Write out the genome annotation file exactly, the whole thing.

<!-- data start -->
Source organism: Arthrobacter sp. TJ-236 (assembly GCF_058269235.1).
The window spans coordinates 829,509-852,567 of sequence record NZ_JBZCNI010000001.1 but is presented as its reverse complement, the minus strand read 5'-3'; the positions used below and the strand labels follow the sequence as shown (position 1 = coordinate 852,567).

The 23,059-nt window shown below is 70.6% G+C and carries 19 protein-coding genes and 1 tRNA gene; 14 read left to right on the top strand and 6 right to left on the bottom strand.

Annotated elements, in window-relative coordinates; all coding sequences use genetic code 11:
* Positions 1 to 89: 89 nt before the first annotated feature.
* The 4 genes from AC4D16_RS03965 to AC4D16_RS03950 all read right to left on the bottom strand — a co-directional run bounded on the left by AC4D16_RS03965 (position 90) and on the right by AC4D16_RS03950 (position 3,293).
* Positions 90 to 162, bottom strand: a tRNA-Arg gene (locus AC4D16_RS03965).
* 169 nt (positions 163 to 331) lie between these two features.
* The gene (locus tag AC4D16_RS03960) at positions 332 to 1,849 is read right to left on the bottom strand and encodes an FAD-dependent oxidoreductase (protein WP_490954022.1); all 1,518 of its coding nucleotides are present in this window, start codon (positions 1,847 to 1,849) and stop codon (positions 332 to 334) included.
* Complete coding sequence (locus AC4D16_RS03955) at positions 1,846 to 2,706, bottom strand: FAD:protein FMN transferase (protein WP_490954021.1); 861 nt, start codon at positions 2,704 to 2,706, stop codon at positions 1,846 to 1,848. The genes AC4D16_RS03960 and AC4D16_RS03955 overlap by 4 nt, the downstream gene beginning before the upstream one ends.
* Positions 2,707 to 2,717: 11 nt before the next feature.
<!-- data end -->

Source organism: Arthrobacter sp. TJ-236 (assembly GCF_058269235.1).
The window spans coordinates 829,509-852,567 of sequence record NZ_JBZCNI010000001.1 but is presented as its reverse complement, the minus strand read 5'-3'; the positions used below and the strand labels follow the sequence as shown (position 1 = coordinate 852,567).

The 23,059-nt window shown below is 70.6% G+C and carries 19 protein-coding genes and 1 tRNA gene; 14 read left to right on the top strand and 6 right to left on the bottom strand.

Annotated elements, in window-relative coordinates; all coding sequences use genetic code 11:
* Positions 1 to 89: 89 nt before the first annotated feature.
* The 4 genes from AC4D16_RS03965 to AC4D16_RS03950 all read right to left on the bottom strand — a co-directional run bounded on the left by AC4D16_RS03965 (position 90) and on the right by AC4D16_RS03950 (position 3,293).
* Positions 90 to 162, bottom strand: a tRNA-Arg gene (locus AC4D16_RS03965).
* 169 nt (positions 163 to 331) lie between these two features.
* The gene (locus tag AC4D16_RS03960) at positions 332 to 1,849 is read right to left on the bottom strand and encodes an FAD-dependent oxidoreductase (protein WP_490954022.1); all 1,518 of its coding nucleotides are present in this window, start codon (positions 1,847 to 1,849) and stop codon (positions 332 to 334) included.
* Complete coding sequence (locus AC4D16_RS03955) at positions 1,846 to 2,706, bottom strand: FAD:protein FMN transferase (protein WP_490954021.1); 861 nt, start codon at positions 2,704 to 2,706, stop codon at positions 1,846 to 1,848. The genes AC4D16_RS03960 and AC4D16_RS03955 overlap by 4 nt, the downstream gene beginning before the upstream one ends.
* Positions 2,707 to 2,717: 11 nt before the next feature.